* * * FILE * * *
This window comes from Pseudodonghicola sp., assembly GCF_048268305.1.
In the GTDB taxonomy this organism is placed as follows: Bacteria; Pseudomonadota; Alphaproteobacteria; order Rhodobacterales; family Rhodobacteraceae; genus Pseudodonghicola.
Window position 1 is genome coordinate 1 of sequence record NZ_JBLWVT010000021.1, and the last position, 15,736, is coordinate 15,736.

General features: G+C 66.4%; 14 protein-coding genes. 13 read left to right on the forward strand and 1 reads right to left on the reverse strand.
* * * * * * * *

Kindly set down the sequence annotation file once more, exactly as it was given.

This window comes from Pseudodonghicola sp., assembly GCF_048268305.1.
In the GTDB taxonomy this organism is placed as follows: Bacteria; Pseudomonadota; Alphaproteobacteria; order Rhodobacterales; family Rhodobacteraceae; genus Pseudodonghicola.
Window position 1 is genome coordinate 1 of sequence record NZ_JBLWVT010000021.1, and the last position, 15,736, is coordinate 15,736.

General features: G+C 66.4%; 14 protein-coding genes. 13 read left to right on the forward strand and 1 reads right to left on the reverse strand.